Ryorinin EGAWA, located along a side street just off Hongo-dori near the well-known Akamon gate of Tokyo University, offers handmade soba (buckwheat noodles) and multi-course kaiseki haute cuisine. EGAWA’s soba is made with the finest attention to detail, starting with the buckwheat flour, which consists of a blend of two carefully-selected types from Yamagata and Miyagi Prefectures. IHCSA Café talked with EGAWA’s owner, Mr. Hiroshi Egawa, who formerly served as chef for a minister at the Embassy of Japan in the United States.
What was it like working as a chef at an embassy minister’s residence in Washington?
We had many guests in Washington, and I was honored to cook not only for VIPs from abroad, but also for the Japanese prime minister and other people that you normally do not meet. It was a very valuable experience for me.
There was an especially unforgettable incident. To help create a Japanese ambience, I used to hand make guests’ chopsticks from young bamboo plants. One day, when I went to a bamboo grove to obtain more bamboo plants, two police cars suddenly came toward me. I’d been picking bamboo on private land unknowingly, and apparently someone saw me and called the police. Fortunately, I was released once they heard my explanation, but it was quite a frightening experience.
Did you learn anything from your experience abroad?
Even in America, it’s not like Tsukiji, where you can get quality food of just about any kind. To be honest, only a few types of fish were available in high enough quality to be made into good sashimi. However, since it was my intention to purchase foodstuffs locally, I relied on imports from Japan only for katsuobushi (dried bonito flakes) and konbu (kelp). I became acquainted with Japanese farmers growing rice and vegetables, and they would let me know whenever they had fukinoto (Japanese butterbur shoots), taranome (Japanese angelica shoots), and other rarities that I could use. In that respect, I was made fully aware of how I owe my being able to cook to all kinds of people around me. Also, it made me place even greater importance on the food I use to cook my dishes.
What is the attraction of soba for you?
I grew up in Yamagata Prefecture, which is a famous soba place. I’ve always loved soba—so much, in fact, that I wanted to make a proper study of the art of soba-making. I studied at a soba workshop for a year while working as master chef for a hotel in Sendai. It seemed to me that soba dishes in Tokyo were expensive relative to their volume and quality, so I wanted to offer quality that was worth the price. Hand making soba noodles is difficult, and the more you do it, the more difficult it gets. It’s a little different from cooking in that you start from scratch and may end up with a taste that can be enjoyed just that one time. That’s the fun part and the attraction—that the taste and flavor change subtly with the conditions.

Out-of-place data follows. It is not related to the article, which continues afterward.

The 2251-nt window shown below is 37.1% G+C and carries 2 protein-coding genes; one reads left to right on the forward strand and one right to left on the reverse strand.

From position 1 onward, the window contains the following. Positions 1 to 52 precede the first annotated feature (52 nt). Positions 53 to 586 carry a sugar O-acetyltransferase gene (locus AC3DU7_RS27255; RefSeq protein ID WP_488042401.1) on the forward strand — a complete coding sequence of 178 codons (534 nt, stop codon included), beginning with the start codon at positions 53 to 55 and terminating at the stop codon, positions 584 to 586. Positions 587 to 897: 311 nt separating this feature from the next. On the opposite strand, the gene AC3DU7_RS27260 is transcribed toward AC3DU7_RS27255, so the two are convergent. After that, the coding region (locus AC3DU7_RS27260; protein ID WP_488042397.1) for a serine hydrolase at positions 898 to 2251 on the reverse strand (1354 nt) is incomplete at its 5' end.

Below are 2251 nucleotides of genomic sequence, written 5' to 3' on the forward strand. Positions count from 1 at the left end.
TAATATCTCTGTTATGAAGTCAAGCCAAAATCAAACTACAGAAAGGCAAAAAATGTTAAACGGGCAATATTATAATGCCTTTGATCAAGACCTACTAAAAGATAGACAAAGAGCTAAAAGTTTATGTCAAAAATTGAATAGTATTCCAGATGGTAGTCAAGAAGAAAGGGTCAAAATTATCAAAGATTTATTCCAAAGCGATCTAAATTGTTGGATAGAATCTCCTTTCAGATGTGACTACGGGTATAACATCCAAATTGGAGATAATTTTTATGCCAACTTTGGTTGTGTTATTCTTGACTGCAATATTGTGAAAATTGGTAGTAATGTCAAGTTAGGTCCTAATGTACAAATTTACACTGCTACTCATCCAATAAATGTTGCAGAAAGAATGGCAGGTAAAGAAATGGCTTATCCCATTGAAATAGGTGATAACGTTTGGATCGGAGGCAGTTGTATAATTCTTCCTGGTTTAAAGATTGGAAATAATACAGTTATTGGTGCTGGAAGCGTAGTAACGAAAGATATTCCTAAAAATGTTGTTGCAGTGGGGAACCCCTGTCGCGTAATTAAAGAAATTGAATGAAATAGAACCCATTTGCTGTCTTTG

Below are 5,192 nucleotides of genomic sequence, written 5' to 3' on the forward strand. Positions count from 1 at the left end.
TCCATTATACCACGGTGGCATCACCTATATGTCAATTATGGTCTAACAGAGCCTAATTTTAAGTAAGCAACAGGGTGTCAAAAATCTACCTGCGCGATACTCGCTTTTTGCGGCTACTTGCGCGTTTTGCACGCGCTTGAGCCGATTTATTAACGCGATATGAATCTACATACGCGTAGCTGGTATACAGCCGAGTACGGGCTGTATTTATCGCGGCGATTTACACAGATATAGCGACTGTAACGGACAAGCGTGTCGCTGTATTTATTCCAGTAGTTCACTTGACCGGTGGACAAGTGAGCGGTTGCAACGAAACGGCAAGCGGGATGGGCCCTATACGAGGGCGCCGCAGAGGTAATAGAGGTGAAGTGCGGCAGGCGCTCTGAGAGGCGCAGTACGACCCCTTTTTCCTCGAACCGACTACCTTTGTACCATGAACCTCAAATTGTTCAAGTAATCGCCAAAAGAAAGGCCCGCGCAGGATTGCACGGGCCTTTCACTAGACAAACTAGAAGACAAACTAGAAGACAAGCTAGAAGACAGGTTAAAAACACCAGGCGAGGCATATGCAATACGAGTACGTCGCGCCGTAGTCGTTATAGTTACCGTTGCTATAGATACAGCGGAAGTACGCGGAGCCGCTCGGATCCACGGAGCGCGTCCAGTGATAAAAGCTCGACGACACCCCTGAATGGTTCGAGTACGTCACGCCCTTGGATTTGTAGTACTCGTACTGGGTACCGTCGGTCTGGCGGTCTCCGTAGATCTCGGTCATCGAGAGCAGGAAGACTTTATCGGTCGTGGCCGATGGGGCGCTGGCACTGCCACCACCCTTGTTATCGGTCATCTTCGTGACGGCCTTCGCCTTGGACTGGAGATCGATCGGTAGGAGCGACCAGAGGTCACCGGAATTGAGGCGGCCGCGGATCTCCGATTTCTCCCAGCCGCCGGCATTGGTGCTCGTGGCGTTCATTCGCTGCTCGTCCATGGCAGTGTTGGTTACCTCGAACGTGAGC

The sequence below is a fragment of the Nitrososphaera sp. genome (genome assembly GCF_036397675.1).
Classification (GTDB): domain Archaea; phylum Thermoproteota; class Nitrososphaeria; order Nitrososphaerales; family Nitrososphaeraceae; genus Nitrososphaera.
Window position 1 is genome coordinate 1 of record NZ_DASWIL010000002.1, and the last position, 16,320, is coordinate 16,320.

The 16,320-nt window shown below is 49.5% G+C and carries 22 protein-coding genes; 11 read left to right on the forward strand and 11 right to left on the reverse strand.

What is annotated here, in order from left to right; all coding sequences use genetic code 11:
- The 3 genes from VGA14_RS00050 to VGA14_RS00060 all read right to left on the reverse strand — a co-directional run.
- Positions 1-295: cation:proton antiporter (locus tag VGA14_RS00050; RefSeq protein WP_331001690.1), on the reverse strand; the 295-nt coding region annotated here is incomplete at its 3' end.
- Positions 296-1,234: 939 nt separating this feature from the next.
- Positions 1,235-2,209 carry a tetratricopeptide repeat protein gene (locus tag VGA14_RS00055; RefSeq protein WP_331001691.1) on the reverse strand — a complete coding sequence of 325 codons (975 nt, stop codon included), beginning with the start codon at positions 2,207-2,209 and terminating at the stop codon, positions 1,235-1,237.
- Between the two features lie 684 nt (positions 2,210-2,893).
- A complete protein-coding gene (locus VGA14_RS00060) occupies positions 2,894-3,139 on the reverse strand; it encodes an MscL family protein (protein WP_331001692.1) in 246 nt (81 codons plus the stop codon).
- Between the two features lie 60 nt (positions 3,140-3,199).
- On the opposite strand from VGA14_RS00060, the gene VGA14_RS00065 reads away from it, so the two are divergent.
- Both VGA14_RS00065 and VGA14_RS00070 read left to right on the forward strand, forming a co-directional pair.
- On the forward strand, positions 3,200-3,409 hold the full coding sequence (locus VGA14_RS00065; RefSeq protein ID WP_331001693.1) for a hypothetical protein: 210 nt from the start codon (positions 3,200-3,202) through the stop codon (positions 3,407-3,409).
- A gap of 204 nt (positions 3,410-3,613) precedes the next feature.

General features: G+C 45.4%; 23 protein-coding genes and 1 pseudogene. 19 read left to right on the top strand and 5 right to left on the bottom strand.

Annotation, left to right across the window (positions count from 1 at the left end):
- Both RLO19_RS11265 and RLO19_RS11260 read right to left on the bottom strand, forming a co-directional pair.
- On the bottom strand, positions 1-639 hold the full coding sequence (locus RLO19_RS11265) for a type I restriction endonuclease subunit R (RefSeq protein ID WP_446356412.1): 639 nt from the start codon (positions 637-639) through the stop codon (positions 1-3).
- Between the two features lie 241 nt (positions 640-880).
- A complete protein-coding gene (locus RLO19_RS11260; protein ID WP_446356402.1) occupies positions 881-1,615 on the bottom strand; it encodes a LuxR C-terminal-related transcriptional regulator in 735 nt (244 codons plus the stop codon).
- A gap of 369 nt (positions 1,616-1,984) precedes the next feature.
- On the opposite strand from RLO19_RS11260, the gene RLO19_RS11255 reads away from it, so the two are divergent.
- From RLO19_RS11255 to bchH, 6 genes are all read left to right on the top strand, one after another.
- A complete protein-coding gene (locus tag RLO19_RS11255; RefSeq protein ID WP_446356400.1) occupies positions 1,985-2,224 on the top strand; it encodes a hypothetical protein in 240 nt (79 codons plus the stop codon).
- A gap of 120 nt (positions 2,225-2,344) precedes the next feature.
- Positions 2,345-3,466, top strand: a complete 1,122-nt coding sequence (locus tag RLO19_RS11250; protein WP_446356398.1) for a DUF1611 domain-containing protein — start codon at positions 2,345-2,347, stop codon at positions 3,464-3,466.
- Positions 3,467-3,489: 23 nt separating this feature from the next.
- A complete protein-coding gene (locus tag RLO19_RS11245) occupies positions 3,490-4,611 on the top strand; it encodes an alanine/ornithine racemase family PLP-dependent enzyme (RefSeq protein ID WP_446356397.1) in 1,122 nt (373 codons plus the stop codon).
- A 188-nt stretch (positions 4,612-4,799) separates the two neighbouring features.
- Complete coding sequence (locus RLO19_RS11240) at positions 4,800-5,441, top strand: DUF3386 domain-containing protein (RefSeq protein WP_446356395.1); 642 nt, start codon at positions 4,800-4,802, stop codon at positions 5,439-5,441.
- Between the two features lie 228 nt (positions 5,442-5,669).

Why did you include “ryorinin (chef)” in the name of your restaurant?
I think the ideal chef is someone who can cook exactly the kind of food that customers want. At present I make soba noodles from scratch and serve kaiseki meals. I used to fry tempura at the counter and cook fugu (puffer fish) and suppon (turtle) dishes as well. I want to take advantage of my diverse cooking experience, and that’s why I didn’t want to call my place a soba restaurant. Then again, I didn’t want to categorize my dishes as Japanese cuisine. I want to be the kind of chef who is willing and able to cook up dishes in response to customers’ requests. That’s why I named my restaurant, “Ryorinin EGAWA.”
What are your hopes for the future?
I opened my restaurant in November 2009, and I want to take the next couple of years to build a solid foundation. Eventually I may want to expand the restaurant, but I know this won’t be possible without the right people. While I don’t advertise and don’t even have a website, our clientele is growing by word of mouth, thanks partly to various connections. I’m truly grateful. I hope to continue at this pace into the future.
Born 1966. Studied at the Tsuji Cooking Academy in Abeno, Osaka. Gained experience working for Kitcho at the Imperial Palace Hotel and Hotel Seiyo Ginza, as well as other restaurants in Tokyo. Served as chef for a minister at the Embassy of Japan in the United States for two years, from August 1995 to July 1997. Worked as master chef for the Chigasaki Grand Hotel, Le Toyoda (now Ginza Toyoda), and Hotel Monterey in Sendai. Opened Ryorinin EGAWA in Hongo, Tokyo, in November 2009.
5-25-11 Hongo, Bunkyo-ku, Tokyo 113-0033
Directions: 5-minute walk from Hongo Sanchome station on the Marunouchi and Oedo subway lines
Lunch: 11:30 – 14:00 Tuesdays through Fridays (soba sets and Kaiseki meals reserved in advance)
Dinner: 18:00 – 22:00 Mondays through Saturdays (multi-course meals only)
Closed Sundays and national holidays
Photos: Fumio Kimiwada